It may seem like a while ago now, but during their conference before Tokyo Game Show, Sony revealed their newest product for the entertainment world, the PS Vita TV. While this may be a puzzling move for many, the underlining possibilities are endless. Who it was designed for, and what market it seeks to grasp may decide its success or ultimate failure.
Put simply, the PS Vita TV is the PS Vita hardware inside a box that hooks up to your television. It's so small it can fit inside your pocket and is being described as nearly the size of a deck of cards. Using a Dual Shock 3 controller, you can play games, stream videos, and remotely play your PS4.
The games library stretches over 1,300 titles. It includes PS Vita cartridges, PS Vita downloaded titles, downloaded PSP titles, and PSOne Classics. The video services are not in concrete for the North American and European regions, but one can suspect PlayStation's own video purchasing service as well as the typical Netflix, Hulu, and more.
As for remote play, just as PS Vita will be able to stream games, PS Vita TV will allow you to play the PS4 console on any TV in your home without moving the console. Imagine having your PS4 in the living room and a PS Vita TV hooked up to all your other TVs. You'd be able to play PS4 from anywhere in your house.
With introductions aside, one must ponder what Sony's objective is in this new product. The obvious answer is for the PS Vita TV to compete with other small television devices such as the AppleTV and Roku. With PS4 taking such a gamer-centric approach, the PS Vita TV may be Sony's attempt to remain relevant to those who used their PS3s strictly as an entertainment streaming device. Exactly how Sony will entice that audience will be up to them, but marketing will play a huge part.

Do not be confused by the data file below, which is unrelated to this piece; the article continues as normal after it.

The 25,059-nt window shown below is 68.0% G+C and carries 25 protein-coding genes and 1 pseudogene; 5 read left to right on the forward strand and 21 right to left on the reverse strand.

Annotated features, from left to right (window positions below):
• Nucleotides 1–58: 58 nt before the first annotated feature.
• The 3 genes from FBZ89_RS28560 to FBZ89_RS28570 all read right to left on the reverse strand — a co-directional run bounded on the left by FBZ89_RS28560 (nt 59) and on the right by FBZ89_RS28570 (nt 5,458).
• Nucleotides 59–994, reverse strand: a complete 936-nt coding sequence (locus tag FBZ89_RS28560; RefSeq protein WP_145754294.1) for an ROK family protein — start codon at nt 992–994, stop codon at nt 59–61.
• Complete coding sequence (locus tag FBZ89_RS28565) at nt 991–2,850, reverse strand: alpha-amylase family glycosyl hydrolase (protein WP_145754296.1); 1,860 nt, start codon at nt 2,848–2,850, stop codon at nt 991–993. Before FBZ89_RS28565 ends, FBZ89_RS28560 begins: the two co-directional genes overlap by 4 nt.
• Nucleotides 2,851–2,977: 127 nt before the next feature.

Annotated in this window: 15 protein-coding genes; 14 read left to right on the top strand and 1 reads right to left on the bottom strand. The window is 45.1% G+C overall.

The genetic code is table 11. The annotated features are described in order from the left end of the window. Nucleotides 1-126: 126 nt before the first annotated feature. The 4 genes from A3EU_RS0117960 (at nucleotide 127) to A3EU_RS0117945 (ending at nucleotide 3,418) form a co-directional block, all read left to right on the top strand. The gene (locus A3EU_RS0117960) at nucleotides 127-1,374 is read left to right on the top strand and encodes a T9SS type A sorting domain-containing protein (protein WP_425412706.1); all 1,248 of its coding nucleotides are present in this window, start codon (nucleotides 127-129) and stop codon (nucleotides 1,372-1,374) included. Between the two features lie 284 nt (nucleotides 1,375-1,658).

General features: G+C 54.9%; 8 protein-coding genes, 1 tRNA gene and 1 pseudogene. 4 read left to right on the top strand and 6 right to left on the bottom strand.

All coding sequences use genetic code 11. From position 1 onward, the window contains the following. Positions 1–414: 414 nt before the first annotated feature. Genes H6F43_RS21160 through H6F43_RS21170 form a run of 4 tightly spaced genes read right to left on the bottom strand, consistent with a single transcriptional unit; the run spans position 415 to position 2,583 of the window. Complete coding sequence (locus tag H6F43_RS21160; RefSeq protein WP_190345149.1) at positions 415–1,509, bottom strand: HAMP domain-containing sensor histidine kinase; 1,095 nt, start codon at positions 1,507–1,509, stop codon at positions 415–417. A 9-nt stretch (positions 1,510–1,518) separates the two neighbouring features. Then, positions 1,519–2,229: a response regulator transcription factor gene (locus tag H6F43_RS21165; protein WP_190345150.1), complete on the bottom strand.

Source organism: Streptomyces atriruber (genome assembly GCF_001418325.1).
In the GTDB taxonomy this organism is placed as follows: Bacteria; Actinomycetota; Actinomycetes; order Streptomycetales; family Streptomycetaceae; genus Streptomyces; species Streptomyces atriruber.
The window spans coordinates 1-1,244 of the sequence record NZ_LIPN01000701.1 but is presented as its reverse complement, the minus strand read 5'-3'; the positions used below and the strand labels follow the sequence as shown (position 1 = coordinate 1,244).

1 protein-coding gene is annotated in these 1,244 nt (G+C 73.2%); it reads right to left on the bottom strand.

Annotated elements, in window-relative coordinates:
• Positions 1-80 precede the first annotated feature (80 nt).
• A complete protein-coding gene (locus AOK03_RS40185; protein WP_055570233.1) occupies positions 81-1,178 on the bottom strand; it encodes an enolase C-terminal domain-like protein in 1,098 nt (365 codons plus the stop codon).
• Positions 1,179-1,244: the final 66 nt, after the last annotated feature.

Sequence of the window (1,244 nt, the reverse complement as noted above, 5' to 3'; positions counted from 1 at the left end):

However, leaving the PS Vita TV as just a streaming box is cutting its potential severely short. Another product that Sony could be seeking to snuff out is the recent game box, the Ouya. With Sony's recent uprising as the place-to-be for indie developers, the PS Vita TV could become the greatest and cheapest source for quality indie titles on the big screen. Thus putting a severe death nail to the Ouya console.
There's no question that the PS Vita has seen some incredible titles, but questions were brought as to if the handheld console would become strictly a haven for indie titles and lack any double or triple A titles in its future. With the addition of PS Vita TV, there could be a shift in this prospect. If adopted into enough homes, it could essentially sky-rocket adoption of titles. Thus, big name developers would be more drawn to the Vita.
It won't upset any current developers either as their titles could see increased sales as well. The result is an incredible platform for developers that can increase the amount of titles the PS Vita handheld will see. This is an all too welcome idea for those that already have the handheld and are seeking more content.
That doesn't mean that the PS Vita TV is all glamour and rainbows. Many aspects still remain that cause great doubt in its functionality. One major aspect is that the Dual Shock 3 of course does not provide any way of inputting touch commands. This means that a great deal of titles that have touch will not be playable on the PS Vita TV. Something like this represents an incredible issue, but Sony are fully aware of it, so it can't really be seen as an oversight.
Sony has stated that many titles may be simply patched, but there's no doubt that most of the third party developers will find patching to be too expensive for the very little return in investment. This begs the question as to if Sony themselves will make the effort accommodate for this so titles become functional on PS Vita TV. If this isn't the case, uninformed users may find themselves buying titles off the shelf and being unable to play them properly.
On the other side of the coin, this obvious issue may create rejoicing for many PS Vita owners. Though a kick in the butt to a major PS Vita feature, the touch functionality may be going to the way side in future games. With knowledge that the PS Vita TV will lack touch, game developers may either make all touch optional or discontinue it entirely in the future. So if you hate touch, you may never see it again in PS Vita titles.
There's no doubting the potential the PS Vita TV holds for the future of the PlayStation franchise. If its launch is successful, it could bring many great things to the PS Vita brand. To what extent remains to be seen.
The PS Vita TV launches on November 14th in Japan for 9,954 yen (or roughly $100). A North American and European release remains in the air, but we can probably expect the PS Vita TV sometime early 2014.
Are you interested in the PS Vita TV? Is the game library, video streaming, or PS4 remote play the most interest to you? Let us know in the comments below.